11.  Salome (5:37)               
The beginning sounds almost like a "remixed" version of the song. U2 seem to be taken by the idea of radically changing the songs in an effort to spur creativity. There's a great deal of production on this take; plenty of assorted effects and sound loops. The vocals can be heard, but are difficult to understand. The later evolution into ZOO STATION is most evident in this take, especially toward the end (ie, the fuzzy booming sound at 3:14). The familiar ZOO STATION loop of clanking bells can also be heard throughout the song.



Friday, 19 August 2016

#74 THE CURE - Plainsongs (Flac)

The Prayer Tour Soundboard (s)
Recorded in Germany & France 1989

 

The best bootleg from this tour. The supreme quality and selection of songs endeavour to make this one of the most enjoyable Cure bootlegs. Recorded during the European tour, the actual venues are not given just  three cities visited between 7 May and 7 June 1989.

01. Plainsong
02. Pictures of You
03. Closedown
04. The Kyoto Song
05. A Night Like This
06. Last Dance
Frankfurt: 14 May 1989

07. Cold
08. The Same Deep Water As You
09. The Figurehead
Bremen: 7 May 1989

10. Three Imaginary Boys
11. Fire In Cairo
12. Boys Don´t Cry
Arles: 7 June 1989

13. Faith
Bremen: 7 May 1989

Lineage. Soundboard > DAT Master > Cass > DAT > CDR > FLAC (level 8)


Thursday, 18 August 2016

#73 LUCINDA WILLIAMS - Bowery Ballroom, New York (Flac)



This tour was the first chance I got to see Lucinda, as previously it had been more than ten years since she had played in the UK. There had been no live appearances for the Car Wheel s On A Gravel Road album on this side of the Atlantic. It had been a long wait but the World Without Tears tour was well worth it, Lucinda's guitarist Doug Pettibone was spectacular on guitar. He left to pursue a solo career some years ago but is now back playing with Lucinda and her band, so if you get the chance near you to attend a live show take it and don't miss out. (editor's note, Lucinda now has a different band)

There are many quality Lu shows but this one with perfect sound quality and her superb band make it my favourite.The same line up would play later in the year and be recorded and released on the official two disc set Live At Fillmore, it's a live cd well worth the purchase.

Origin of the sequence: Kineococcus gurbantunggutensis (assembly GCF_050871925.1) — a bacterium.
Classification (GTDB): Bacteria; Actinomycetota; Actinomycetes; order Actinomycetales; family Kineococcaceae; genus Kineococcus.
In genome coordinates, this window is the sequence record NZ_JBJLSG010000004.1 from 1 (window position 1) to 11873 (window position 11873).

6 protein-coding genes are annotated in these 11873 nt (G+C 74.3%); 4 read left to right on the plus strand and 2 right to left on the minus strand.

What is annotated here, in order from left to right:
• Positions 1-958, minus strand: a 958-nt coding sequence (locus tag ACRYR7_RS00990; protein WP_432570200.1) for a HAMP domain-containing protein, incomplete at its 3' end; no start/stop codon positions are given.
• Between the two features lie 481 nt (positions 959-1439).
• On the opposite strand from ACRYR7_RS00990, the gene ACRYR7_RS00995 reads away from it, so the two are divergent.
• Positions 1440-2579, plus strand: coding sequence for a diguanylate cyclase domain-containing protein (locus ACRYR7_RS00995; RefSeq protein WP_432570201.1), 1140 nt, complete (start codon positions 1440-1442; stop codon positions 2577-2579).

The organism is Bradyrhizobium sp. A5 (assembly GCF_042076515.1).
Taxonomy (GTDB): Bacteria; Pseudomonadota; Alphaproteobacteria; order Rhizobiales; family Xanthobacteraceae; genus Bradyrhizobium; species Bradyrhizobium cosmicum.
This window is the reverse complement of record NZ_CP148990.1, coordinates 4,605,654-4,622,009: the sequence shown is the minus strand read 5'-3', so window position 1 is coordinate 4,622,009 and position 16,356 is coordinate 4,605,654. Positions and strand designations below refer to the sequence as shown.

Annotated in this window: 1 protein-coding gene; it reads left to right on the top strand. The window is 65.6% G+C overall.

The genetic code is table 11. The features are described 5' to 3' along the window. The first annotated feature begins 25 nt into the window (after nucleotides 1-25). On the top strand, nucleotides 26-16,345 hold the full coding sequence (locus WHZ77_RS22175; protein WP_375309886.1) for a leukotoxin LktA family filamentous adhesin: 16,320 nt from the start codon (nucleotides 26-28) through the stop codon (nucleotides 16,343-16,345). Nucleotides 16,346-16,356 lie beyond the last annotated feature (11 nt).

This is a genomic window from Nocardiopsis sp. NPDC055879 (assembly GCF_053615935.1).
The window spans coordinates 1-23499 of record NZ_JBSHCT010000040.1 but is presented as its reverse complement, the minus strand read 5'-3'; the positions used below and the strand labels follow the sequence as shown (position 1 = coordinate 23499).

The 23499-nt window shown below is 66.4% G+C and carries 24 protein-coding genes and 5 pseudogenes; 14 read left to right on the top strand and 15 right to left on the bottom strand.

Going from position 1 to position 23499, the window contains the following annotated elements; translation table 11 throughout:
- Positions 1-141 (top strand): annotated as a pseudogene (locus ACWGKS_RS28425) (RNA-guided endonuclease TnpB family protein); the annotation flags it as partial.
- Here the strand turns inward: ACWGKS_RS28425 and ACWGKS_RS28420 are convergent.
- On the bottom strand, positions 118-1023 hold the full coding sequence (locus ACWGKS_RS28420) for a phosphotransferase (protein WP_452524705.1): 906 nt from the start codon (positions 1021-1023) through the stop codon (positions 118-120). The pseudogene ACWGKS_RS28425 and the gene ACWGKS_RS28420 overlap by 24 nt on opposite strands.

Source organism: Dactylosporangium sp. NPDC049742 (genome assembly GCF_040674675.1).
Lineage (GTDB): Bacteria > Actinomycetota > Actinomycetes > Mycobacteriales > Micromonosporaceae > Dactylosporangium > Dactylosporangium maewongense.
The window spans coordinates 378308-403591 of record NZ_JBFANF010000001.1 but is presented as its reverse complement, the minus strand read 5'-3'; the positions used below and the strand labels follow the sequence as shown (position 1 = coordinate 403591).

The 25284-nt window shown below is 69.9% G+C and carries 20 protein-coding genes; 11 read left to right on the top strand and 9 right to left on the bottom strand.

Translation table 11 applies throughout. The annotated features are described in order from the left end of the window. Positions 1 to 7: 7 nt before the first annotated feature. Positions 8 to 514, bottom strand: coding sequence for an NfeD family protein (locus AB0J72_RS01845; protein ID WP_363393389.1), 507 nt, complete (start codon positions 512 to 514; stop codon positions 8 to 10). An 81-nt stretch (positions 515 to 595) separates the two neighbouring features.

Lucinda Williams
Bowery Ballroom
May 27th, 2003

Lineage:
Lost Highway Records radio hour cd's -> EAC -> HD -> Flac

Lucinda Williams  vocals, guitar
Doug Pettibone  guitar, vocals
Taras Prodaniuk  bass
Jim Christie  drums

 1-Car Wheels on a Gravel Road
 2-Fruits of My Labor
 3-Those Three Days
 4-Blue
 5-Still I Long For Your Kiss
 6-Ventura
 7-Something About What Happens
 8-Real Live Bleeding Fingers and Broken Guitar Strings
 9-Joy
10-Band Intros
11-Over Time
12-Concrete and Barbed Wire
13-I Envy the Wind
14-Cold Cold Heart
15 intro to Atonement
16-Atonement
17-Words Fell



Wednesday, 17 August 2016

#72 TALKING HEADS - Sharp Objects 1977 (Flac)


"Sharp Objects"
Old Waldorf,
San Francisco, CA.
December 3, 1977

This is the third of CBGB's original big five, to have been included in the 100 greatest blog, see posts #12 Patti Smith and #36 Ramones.

Earlier in 1977, Talking Heads had made their live debut in Europe, touring through the last week of April into May and the early days of June (supporting the Ramones). Surprisingly the four shows that took place at the Old Wardorf, San Francisco over December 2nd and 3rd, were the first live performances by the band on the west coast. Another historic show from an intimate San Francisco venue and available in pre-FM from the KSAN reels, with ultimate sound quality. The mix is superbly balanced.

The Old Wardorf was active on 444 Battery Street between 1976 and 1983, before being closed by Bill Graham. Advertising from the time says 'that dinner will be available at every event and may be purchased in advance for certain 8pm and 11pm shows with best available seating.' Imagine finishing your dinner while Metallica or Iggy Pop take to the stage of this 600 capacity venue for the early show.